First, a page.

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Hoekman, S. K.
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Methanol Vehicle Emissions Round Robin Test Program

Chevron Research and Technology Co.-S. K. Hoekman
Ford Motor Co.-T. E. Jensen
Published 1993-10-01 by SAE International in United States
A vehicle emissions round robin test program was conducted using a methanol-fueled vehicle operating on M85. Each of 16 participants conducted two to six Federal Test Procedure (FTP) emissions tests. All participants measured emission rates of hydrocarbon (HC), CO, NOx, methanol, formaldehyde, and acetaldehyde. One participant, designated as a reference lab, conducted emissions testing at the beginning, the end, and two intermediate times during the round robin. Results of the reference lab demonstrated that no significant drift in emissions levels occurred during the 2-year program.Relative lab-to-lab variability for FTP-composite emissions was lowest for NOx, with a coefficient of variation (C.V.) of 12%. CO variability was 16%, HC variabilities (by GC and bench FID) were 17 and 35%, respectively. Methanol, formaldehyde, and acetaldehyde were found to have variabilities of 34, 17, and 63%, respectively. The large difference between formaldehyde and acetaldehyde variability is probably a consequence of their different concentrations--formaldehyde's emission rate was approximately 40 times that of acetaldehyde. This is consistent with an expected increase in variability at emission levels near detection limits. Emission rates…
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Emissions and Fuel Economy Tests of a Methanol Bus with a 1988 DDC Engine

Chevron Research Company Richmond, CA-G. A. Eberhard, M. Ansari, S. K. Hoekman
Published 1990-02-01 by SAE International in United States
A methanol-fueled transit bus with a 1988-technology Detroit Diesel Corporation (DDC) 6V-92TA engine was chassis dynamometer tested using steady-state and transient cycles to determine exhaust emissions and fuel economy. With chemical-grade methanol (M100), the bus had lower particulate, NOx, and heavy aldehyde emissions than the comparable (though older) diesel bus; however, formaldehyde and organic emissions were higher. Two other approaches were tried: methanol with 15% added gasoline (M85) and an exhaust catalyst (with M100). Both reduced formaldehyde and organic emissions relative to M100 alone, but they both increased heavy aldehyde emissions. The exhaust catalyst also reduced particulate emissions.
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Aromatic Measurements of Diesel Fuel – A CRC Round-Robin Study

Chevron Research Co., Richmond, CA-S. K. Hoekman
National Institute for Petroleum and Energy Research, Bartlesville, OK-D. E. Seizinger
Published 1984-10-01 by SAE International in United States
A round robin study to measure the aromatic levels in diesel fuels was conducted by the Chemical Characterization Panel of the Coordinating Research Council Air Pollution Research. Advisory Committee (CRC-APRAC) In-house Program Group, CAPI-1-64. The fuels for this study consisted of a jet fuel, a No. 2 diesel reference fuel, and three fuels used in a CRC-sponsored diesel emission project (CAPE-32) These fuels had 90% distillation temperatures which ranged from 472° to 642° F and aromaticity levels from approximately 18 to 55% by volume.All participants used the American Society for Testing and Materials (ASTM) D1319 or modified D1319 methods to measure the aromatic levels in the selected fuels. Some participants concurrently analyzed the same fuels using other methods such as high-performance liquid chromatography, mass spectrometry, nuclear magnetic resonance spectrometry, and elution chromatography (ASTM D2549). One nonparticipating laboratory analyzed the fuels using supercritical fluid chromatography.The results of nine participants using the D1319 methodology and other methods showed good agreement for fuels with 90% distillation temperatures less than 600° F. However, this round robin study showed that:…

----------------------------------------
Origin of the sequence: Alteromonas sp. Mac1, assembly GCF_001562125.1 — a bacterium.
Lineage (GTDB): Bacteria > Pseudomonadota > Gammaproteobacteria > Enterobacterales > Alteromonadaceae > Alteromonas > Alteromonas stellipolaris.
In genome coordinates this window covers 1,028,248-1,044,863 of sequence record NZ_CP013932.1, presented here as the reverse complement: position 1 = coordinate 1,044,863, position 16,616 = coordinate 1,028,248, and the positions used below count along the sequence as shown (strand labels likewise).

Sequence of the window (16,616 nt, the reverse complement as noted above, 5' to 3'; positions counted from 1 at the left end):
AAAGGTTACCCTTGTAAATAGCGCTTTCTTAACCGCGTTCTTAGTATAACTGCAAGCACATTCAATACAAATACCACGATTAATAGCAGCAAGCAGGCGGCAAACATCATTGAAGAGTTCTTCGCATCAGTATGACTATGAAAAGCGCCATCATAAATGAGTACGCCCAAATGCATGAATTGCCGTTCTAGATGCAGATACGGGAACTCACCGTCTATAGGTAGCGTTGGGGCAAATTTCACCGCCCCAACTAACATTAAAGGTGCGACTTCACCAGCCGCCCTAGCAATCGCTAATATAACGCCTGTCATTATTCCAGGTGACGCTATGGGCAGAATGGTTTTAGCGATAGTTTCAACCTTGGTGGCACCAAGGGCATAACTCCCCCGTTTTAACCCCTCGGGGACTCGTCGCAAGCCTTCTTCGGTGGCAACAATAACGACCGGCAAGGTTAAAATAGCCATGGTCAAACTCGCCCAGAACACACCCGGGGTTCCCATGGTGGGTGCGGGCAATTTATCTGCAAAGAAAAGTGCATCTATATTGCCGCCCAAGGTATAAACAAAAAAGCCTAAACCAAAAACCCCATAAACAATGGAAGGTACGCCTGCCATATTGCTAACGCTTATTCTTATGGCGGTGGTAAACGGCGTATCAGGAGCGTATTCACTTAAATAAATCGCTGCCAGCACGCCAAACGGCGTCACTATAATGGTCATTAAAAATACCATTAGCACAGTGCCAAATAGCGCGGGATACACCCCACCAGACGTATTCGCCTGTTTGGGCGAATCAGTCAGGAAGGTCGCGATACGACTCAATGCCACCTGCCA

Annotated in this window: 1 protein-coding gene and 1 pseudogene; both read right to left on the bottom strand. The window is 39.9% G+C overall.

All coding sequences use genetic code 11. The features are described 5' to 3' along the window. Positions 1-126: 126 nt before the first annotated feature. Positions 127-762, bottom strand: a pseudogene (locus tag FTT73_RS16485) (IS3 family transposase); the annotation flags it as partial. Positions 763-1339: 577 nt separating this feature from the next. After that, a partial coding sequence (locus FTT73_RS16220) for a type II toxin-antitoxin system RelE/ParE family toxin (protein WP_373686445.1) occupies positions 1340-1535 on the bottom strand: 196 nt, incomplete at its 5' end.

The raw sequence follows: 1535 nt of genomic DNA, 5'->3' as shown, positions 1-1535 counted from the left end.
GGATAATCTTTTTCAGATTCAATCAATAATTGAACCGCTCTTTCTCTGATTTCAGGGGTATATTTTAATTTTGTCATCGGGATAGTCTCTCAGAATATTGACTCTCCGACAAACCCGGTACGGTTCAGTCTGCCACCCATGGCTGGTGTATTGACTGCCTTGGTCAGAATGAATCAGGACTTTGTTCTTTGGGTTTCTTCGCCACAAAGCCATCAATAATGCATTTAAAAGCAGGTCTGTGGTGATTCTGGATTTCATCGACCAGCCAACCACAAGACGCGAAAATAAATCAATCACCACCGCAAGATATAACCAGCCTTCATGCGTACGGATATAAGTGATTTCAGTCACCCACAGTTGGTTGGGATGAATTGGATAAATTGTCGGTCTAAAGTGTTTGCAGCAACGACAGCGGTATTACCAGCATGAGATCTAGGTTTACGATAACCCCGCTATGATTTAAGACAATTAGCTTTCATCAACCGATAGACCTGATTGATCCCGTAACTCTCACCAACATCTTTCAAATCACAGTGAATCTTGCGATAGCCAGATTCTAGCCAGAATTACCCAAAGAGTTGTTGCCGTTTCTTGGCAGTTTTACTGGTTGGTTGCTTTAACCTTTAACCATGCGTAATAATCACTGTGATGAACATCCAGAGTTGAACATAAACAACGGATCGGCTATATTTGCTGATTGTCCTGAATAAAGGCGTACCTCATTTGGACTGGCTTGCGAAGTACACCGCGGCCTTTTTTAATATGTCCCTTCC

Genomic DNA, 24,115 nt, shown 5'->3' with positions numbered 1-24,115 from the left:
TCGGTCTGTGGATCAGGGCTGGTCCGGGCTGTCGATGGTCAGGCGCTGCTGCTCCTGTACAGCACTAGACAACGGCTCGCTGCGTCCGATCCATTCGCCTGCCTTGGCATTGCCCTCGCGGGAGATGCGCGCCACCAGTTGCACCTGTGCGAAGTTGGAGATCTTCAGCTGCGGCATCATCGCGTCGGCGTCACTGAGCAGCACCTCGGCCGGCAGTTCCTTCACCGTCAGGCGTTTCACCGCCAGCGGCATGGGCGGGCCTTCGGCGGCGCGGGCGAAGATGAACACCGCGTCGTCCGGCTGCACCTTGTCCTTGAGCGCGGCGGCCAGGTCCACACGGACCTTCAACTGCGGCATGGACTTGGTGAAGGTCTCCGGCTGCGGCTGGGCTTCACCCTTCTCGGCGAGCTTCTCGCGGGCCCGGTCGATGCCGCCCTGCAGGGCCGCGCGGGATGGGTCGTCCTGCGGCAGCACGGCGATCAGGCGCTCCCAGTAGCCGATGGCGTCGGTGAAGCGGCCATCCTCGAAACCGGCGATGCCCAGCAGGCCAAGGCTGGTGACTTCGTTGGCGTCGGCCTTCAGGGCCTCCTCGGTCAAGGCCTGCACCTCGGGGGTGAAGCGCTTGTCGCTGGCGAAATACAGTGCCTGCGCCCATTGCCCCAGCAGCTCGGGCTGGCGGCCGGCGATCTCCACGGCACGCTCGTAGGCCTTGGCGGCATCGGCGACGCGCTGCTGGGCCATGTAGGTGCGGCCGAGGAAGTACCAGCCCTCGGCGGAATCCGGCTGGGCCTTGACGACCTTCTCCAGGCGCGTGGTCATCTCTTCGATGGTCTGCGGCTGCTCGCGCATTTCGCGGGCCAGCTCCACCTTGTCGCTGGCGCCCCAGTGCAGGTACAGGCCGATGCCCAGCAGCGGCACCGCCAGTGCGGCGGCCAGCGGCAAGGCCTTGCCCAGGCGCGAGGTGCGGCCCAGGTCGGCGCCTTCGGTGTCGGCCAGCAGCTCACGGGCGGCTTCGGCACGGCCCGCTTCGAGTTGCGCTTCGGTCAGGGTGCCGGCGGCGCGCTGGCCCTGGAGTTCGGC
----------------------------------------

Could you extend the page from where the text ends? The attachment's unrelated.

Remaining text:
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Fuel Composition Effects on Heavy-Duty Diesel Particulate Emissions

Chevron Research Company, Fuels Division, Richmond, California-J. C. Wall, S. K. Hoekman
Published 1984-10-01 by SAE International in United States
The effects of fuel composition on diesel exhaust particulate emissions have been studied at several steady-state operating conditions using a heavy-duty laboratory engine. Particulate emissions were influenced by three primary fuel factors: sulfur content, aromatics content, and volatility. At all but lightly loaded operating conditions, fuel sulfur was the dominant fuel factor in particulate formation.Fuel sulfur affects particulate emissions primarily by formation of sulfate (as sulfuric acid) and associated “bound” water and, to a lesser degree, by increasing the amount of soluble organic material collected. Aromatics and volatility influence the amount of carbonaceous material formed.Five polynuclear aromatic hydrocarbon (PAH) compounds were measured in the soluble organic fraction. Engine operating conditions greatly affected PAH levels; however, no strong influence of fuel composition on PAH concentrations was observed in the normal range of No. 1 - No. 2 diesel fuels.
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